Ocean water crossing is no joke. Boats move fast, currents faster, waves are big, and if you go over you’re most likely not getting found. To compound the situation our crossing was at night. Of course, it’s generally best to travel at night; I prefer navigating reefs in the light. Dodging cruise ships and other vessels is fairly “easy” at night with all those fancy lights they have.
We were traveling from San Pedro, Belize to Roatan, Honduras. The first two nights would be spent with easy sails to Turneffe Atoll, then Lighthouse Reef…then the big 20-hour crossing to Roatan. As luck would have it a wee storm started popping up; turning our 2 nights at Lighthouse to 1 in an effort to beat the storm. Thank God we beat the storm! I can’t imagine storm seas. I’ve crossed 5 and 6 days open ocean before – but all with the wind and current…against is a different beast.
After a snorkel at the Blue Hole, we headed out the reef cut just south of Half Moon Caye Wall. Heading at 140 degrees to the west edge of Roatan; final destination of Barefoot Cay, in Brick Bay on the south side near French Harbor.
The wind was coming from the north when we left Lighthouse but shifted almost immediately from the east (as expected) – coming at around 70-80 degrees and 15 (ish) knots. Daylight sailing went nice, side by side, and fairly easy. The sun went down and the challenge went up.
We kept our jib up too long to start. Didn’t even think about it till Infinity (off our starboard) turned abruptly south to reel hers in. We immediately realized our error as well; unable to turn south (because Infinity was there) we turned into the wind as we reeled. Got her in but lost a lot of ground, the wind caught the main and spun us 360 degrees…back on course, we caught up and passed Infinity…who promptly caught and passed us – not to be seen again till Roatan.
Without the pull from the jib, taking waves semi-broadside and considering drift from the wind push – our 140-degree course was really a 160 degree…meaning we’d land in Utila. Infinity took that course, but those of us on Impromptu rode a hard 120 degrees. We averaged between 3-5 knots most of the night..running engines to keep momentum in the waves and provide a bit more stability and steady course.
The rocking and rolling of the water stirred up a lot of crap in the fuel tanks, lots of engine stoppages, followed by lots of priming and high revs. I now have 80 gallons of fuel that no one can scrub…who wants it?
There was really only one scary event on the boat – the same thing of both boats… different causes. Lost jibs. Infinity had a bolt shear and her jib unrolled; flapped and tore pretty good. A wave had already knocked out the port trampoline. My brother Eric almost forgot about that as he ran out to hand roll the jib. On Impromptu, the winding wheel rope popped and it unrolled – Greg and I made the same error Eric did…went out to hand roll. Jack also came up to hold the lines and keep them from whipping our heads. Jen was at the wheel keeping her into the wind so it rolled easily.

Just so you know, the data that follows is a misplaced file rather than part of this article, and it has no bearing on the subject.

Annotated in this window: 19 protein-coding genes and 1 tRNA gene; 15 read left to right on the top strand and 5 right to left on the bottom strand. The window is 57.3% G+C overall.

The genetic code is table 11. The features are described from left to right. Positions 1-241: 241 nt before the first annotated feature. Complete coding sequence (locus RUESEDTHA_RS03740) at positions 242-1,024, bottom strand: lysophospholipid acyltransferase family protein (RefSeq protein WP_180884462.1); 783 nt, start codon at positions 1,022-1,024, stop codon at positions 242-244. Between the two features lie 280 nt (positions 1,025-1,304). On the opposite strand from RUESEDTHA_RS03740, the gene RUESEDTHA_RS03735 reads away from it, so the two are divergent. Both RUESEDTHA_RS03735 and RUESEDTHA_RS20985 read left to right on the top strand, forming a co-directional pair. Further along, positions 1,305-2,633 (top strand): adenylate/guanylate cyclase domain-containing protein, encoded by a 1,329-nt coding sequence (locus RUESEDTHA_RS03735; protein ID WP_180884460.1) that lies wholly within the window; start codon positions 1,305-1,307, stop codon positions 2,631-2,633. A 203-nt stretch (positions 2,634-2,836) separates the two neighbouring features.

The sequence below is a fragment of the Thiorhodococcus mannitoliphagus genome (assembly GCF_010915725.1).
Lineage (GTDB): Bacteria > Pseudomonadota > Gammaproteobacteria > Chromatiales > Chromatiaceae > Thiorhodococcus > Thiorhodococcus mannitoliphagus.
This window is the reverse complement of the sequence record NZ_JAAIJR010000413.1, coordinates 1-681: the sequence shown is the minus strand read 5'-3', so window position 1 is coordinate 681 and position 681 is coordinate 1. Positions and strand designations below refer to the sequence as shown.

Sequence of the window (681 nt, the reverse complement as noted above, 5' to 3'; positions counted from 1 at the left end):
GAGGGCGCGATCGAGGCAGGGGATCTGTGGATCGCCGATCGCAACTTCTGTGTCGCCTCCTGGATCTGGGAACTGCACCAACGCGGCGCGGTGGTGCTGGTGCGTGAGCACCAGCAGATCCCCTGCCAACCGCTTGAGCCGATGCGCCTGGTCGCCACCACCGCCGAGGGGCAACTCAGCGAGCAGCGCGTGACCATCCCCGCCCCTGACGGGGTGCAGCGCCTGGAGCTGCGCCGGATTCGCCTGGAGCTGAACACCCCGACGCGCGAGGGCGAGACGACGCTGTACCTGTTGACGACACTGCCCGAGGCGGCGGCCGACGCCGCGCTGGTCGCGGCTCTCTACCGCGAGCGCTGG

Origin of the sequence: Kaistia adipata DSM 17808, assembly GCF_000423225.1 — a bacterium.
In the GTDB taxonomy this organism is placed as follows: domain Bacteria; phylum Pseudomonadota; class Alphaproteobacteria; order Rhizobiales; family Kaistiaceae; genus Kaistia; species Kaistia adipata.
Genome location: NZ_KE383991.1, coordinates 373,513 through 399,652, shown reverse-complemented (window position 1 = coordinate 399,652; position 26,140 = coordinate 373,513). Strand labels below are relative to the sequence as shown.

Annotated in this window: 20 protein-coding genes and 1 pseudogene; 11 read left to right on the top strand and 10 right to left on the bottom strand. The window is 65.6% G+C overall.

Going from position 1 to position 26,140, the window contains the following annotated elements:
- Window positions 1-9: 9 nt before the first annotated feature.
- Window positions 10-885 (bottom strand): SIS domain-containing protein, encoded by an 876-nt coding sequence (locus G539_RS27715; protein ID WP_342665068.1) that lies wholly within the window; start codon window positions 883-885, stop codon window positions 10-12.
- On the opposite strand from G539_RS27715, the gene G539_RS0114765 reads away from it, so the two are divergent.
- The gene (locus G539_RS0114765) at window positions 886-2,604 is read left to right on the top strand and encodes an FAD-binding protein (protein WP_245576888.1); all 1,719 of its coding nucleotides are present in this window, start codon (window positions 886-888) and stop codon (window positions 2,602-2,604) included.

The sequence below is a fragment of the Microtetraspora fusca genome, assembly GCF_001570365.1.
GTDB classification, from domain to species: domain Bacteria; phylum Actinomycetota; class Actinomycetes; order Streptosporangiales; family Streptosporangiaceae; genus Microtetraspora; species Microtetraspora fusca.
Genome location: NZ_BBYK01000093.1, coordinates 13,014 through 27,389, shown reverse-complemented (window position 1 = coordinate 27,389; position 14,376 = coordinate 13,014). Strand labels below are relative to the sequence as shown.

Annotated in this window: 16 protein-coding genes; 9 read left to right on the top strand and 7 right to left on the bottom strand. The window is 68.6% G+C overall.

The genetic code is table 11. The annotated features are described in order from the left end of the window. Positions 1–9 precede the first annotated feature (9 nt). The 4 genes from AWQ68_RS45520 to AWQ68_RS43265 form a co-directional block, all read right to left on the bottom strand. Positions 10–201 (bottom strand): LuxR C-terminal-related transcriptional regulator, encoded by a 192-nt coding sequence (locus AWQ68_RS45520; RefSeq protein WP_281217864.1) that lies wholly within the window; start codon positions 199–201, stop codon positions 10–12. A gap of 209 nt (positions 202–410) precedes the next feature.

Here’s where I need to note – what we did was incredibly stupid. It was a gut instinct, but something that shouldn’t have happened. We should’ve cut the lines and let those jibs rip off into the ocean. NO WAY we should’ve gone on the front of boats in rough seas at night for some cloth. If we had we gone over it would’ve been curtains. I don’t know the odds, but with no control, in the middle of the ocean, at night, I’m guessing the odds of getting found are far less than a 1/10 of a percent. Stupid…let the jib go.
We passed a couple cruise ships and caught Infinity in the flat calm of the next morning west of Roatan – they were on one engine and we had two…so it was no contest in the 0-knot winds that morning. We drove around the south end and headed for Barefoot Cay. The rest is another story…
Keep a Good Thought,
Pictures From our Fantastic Voyage
Although we all said it numerous times in many ways during the trip, it deserves to go in writing – Thank you to Kendall and Ecologic Adventures Roatan (the Beymer Family) for such a wonderful ocean experience. This definitely qualified as an experience of a lifetime. Visit Lisa and Ronnie’s blog First World Refugee and their write up – How we spent our 24 hours at Half Moon Caye, Belize – to read more on our adventure and see different pictures than the ones below. Their Dolphins, dolphins everywhere!!! video is worth watching – includes great commentary of everyone on the couple’s boat excitedly watching the huge pod appear.
Here are a few collages of my trip favorites. See more great pics on Ecologic Adventures facebook page.